Original Story [03/07/2022]
Demand is growing for nurses and nursing assistants to serve in the healthcare sector. There has been a nursing shortage for several years, and it’s predicted to worsen as the Baby Boomers age. The COVID-19 pandemic stretched the healthcare workforce and further increased the need for more qualified nursing staff.
Students interested in studying nursing often face financial hurdles, including the high cost of textbooks. This can especially be a problem for students from low-income households. In the Wisconsin Technical College System (WTCS), about 1 in 5 of its nearly 250,000 students is economically disadvantaged, according to the most recent student data fact book.
For students who want to serve in this vitally important field, the financial hurdles are among the highest of any program. The nursing associate degree program ranks as one of the most expensive programs at Wisconsin technical colleges with textbooks costing students an average of $1,307 during the course of their program.
In 2019, Chippewa Valley Technical College (CVTC) in Eau Claire received a $2.5 million federal grant to develop five OER textbooks and 25 virtual reality scenarios for nursing students. The Open RN project solicited input from faculty, nursing students, and industry partners to ensure the materials reflected the most relevant and accurate information. CVTC collaborated with other institutions in the state WTCS consortium to produce the digital textbooks, which were published by Pressbooks, accessible online or in downloadable formats.
Faculty can easily remix the textbooks and customize the material through LibreTexts. For students who prefer print, affordable copies are published by XanEdu and available in college bookstores and on Amazon.
The first OER textbook, Nursing Pharmacology, was completed in fall of 2020; Nursing Skills came out in May 2021 and Nursing Fundamentals in the fall 2021. The final two open textbooks (Mental Health & Community Concepts and Management & Professional Concepts) are slated for release in the fall 2022.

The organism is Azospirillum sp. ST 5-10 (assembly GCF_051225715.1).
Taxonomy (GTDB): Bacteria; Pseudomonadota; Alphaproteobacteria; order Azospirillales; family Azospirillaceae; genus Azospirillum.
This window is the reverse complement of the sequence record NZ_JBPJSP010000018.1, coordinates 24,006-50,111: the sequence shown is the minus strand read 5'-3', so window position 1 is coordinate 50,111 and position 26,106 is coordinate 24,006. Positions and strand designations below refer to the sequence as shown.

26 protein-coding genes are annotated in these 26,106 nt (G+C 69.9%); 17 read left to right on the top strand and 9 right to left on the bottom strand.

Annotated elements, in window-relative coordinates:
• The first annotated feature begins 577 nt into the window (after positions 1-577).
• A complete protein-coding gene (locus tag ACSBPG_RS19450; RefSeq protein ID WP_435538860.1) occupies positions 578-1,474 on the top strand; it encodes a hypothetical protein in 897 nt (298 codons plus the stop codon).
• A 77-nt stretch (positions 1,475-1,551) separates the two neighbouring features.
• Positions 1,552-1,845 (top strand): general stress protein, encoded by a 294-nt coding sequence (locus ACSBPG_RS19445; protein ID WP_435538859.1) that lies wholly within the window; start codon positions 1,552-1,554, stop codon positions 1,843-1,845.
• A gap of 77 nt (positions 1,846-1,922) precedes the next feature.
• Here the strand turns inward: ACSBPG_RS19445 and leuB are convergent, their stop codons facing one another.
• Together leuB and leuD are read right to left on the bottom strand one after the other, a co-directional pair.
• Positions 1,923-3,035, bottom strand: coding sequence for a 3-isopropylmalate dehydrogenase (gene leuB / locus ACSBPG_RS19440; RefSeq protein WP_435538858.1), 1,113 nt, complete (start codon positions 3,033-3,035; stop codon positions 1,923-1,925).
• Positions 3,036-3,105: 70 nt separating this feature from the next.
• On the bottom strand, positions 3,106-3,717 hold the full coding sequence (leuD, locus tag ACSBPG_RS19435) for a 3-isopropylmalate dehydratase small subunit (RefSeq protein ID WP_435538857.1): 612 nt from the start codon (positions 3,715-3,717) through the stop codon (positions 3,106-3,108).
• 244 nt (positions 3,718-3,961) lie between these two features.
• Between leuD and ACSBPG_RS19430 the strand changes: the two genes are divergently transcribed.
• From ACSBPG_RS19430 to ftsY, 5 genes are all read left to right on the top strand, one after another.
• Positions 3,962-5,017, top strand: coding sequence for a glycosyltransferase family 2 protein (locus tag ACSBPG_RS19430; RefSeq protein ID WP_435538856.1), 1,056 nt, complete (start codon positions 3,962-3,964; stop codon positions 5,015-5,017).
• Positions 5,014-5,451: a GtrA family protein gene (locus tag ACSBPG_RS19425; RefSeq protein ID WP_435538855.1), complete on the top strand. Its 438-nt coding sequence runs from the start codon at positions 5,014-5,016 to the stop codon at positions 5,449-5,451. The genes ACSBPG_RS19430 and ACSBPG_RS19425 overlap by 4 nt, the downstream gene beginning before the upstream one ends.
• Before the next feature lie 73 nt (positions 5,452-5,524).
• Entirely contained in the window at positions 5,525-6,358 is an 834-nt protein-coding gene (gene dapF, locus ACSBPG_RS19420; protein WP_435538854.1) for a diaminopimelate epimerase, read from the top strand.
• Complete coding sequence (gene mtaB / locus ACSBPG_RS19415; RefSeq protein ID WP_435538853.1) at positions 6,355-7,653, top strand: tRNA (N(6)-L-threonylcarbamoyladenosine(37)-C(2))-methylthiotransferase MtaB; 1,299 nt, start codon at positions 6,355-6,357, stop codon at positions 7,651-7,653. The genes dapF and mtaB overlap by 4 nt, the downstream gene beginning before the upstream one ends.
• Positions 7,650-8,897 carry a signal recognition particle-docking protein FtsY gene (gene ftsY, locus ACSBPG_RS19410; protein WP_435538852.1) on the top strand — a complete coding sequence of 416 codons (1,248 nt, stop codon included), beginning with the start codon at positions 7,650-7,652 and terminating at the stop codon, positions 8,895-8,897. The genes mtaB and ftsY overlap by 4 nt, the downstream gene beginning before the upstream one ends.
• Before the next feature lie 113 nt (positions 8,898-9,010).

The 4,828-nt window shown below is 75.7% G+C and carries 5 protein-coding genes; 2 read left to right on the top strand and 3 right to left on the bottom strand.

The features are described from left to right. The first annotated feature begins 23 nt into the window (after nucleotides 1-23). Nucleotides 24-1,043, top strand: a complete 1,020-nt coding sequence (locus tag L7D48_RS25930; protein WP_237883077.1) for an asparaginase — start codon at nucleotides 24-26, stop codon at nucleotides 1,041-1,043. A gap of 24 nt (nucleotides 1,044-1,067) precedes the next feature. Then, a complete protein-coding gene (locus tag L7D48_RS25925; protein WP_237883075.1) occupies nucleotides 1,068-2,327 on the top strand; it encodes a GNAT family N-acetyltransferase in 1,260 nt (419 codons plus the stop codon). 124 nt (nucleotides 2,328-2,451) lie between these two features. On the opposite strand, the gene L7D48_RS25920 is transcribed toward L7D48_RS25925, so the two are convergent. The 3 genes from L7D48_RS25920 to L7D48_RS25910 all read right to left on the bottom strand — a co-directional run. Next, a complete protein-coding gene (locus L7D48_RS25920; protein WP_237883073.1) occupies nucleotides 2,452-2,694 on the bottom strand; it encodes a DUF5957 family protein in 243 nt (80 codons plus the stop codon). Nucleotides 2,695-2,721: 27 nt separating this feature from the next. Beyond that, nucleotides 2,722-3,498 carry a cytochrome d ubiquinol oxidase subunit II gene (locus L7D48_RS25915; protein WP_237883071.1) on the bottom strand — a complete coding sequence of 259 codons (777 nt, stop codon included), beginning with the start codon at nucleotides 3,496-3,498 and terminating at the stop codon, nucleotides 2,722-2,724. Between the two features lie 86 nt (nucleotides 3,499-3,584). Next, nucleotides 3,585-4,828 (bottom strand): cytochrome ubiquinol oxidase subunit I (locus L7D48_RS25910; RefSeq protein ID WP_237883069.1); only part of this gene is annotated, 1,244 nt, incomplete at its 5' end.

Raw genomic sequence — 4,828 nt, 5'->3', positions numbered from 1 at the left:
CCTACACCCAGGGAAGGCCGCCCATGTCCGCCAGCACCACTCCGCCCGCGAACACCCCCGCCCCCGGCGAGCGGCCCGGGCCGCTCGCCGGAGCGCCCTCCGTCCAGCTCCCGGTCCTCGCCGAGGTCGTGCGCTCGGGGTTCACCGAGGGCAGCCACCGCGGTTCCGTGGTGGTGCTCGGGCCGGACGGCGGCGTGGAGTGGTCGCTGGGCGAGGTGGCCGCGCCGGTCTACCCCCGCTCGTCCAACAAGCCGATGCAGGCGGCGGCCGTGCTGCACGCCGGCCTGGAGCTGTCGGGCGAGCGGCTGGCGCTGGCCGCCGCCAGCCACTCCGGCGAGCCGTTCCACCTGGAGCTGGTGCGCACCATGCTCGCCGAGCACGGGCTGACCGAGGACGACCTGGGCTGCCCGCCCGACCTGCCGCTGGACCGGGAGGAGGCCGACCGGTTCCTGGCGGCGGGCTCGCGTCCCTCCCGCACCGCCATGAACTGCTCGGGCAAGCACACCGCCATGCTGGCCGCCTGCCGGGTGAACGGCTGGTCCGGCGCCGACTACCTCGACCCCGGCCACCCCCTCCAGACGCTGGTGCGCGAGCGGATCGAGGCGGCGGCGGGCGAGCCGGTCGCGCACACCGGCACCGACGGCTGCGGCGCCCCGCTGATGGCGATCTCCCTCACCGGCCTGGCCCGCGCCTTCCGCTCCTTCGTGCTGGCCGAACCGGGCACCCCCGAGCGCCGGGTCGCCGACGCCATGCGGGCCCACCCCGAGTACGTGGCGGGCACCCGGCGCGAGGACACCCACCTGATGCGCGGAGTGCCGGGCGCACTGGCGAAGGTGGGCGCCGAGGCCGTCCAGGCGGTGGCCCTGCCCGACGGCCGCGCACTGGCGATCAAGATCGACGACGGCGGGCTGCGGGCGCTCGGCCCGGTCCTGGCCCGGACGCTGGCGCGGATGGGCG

Through a separate stream of grant funding, the OpenRN project is also developing an OER Certified Nursing Assistant (CNA) assistant digital textbook.
The OER nursing textbooks have been adopted by 67 course sections saving 1,250 students nearly $193,000 through the academic year 2020-21. Once all five books are completed and rolled out in courses across the state, it’s anticipated that students will save $1.5 million each year, according to Vince Mussehl, director of library services and Open RN lead librarian at CVTC.
The CNA textbook is expected to reach as many as 7,800 students, saving them $650,000 a year.
In addition to the financial boost, early indications are that students are performing better using the new digital textbooks and like the quality.
There was a 5 percent improvement in student success in sections of pharmacology courses that used the new OpenRN learning materials, says Kim Ernstmeyer, project director. The first three OpenRN books received OER Awards for Excellence, which helped spread the word internationally about the value of the materials, she says.
A feedback survey showed students liked the OER book’s ease of use, navigation to credible resources, and learning activities that help them apply the knowledge to patient care, Ernstmeyer adds.